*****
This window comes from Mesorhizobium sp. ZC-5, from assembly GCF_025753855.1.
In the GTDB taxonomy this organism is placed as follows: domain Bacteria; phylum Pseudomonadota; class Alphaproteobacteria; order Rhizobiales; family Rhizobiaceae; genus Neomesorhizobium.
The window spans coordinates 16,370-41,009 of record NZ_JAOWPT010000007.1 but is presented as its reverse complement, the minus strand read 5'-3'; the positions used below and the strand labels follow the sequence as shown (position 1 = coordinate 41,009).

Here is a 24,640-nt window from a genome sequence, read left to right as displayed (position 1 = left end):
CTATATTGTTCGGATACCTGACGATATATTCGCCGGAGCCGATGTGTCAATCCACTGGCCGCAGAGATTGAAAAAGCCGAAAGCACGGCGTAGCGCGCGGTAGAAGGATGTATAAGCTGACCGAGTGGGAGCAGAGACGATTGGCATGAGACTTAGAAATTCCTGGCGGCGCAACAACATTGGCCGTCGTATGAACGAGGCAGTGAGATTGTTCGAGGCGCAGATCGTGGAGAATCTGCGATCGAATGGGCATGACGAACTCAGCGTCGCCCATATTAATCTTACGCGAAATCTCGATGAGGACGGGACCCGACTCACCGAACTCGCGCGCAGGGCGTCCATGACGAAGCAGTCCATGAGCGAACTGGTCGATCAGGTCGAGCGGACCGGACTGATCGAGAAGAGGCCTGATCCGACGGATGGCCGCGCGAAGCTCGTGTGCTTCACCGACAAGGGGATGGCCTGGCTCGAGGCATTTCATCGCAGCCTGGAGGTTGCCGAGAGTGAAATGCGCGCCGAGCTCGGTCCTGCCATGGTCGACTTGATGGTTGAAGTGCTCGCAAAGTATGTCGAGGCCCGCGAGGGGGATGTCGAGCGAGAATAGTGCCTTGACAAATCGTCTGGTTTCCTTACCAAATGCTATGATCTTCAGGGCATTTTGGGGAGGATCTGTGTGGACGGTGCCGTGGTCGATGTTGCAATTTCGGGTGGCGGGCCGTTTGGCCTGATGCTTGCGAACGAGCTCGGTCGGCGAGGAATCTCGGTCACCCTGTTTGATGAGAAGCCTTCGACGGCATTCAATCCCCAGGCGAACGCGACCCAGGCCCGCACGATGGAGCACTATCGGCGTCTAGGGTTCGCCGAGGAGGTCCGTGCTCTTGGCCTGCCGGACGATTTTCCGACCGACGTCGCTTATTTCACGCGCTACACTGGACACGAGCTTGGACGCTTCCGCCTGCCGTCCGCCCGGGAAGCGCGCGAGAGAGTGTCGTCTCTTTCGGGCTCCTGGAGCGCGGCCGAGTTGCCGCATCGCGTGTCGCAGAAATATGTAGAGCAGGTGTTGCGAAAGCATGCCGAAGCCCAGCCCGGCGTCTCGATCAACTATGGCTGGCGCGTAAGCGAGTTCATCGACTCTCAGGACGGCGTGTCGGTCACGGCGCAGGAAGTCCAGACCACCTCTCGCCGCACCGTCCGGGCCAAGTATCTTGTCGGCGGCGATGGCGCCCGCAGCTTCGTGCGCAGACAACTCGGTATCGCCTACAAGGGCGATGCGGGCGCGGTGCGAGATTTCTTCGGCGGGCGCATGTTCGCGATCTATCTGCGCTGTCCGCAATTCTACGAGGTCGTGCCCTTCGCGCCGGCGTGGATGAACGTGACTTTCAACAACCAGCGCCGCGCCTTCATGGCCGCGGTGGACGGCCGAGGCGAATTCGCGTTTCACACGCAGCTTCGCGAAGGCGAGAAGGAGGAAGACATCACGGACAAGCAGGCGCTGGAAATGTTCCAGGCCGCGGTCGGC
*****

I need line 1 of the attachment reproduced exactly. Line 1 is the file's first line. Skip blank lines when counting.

This window comes from Mesorhizobium sp. ZC-5, from assembly GCF_025753855.1.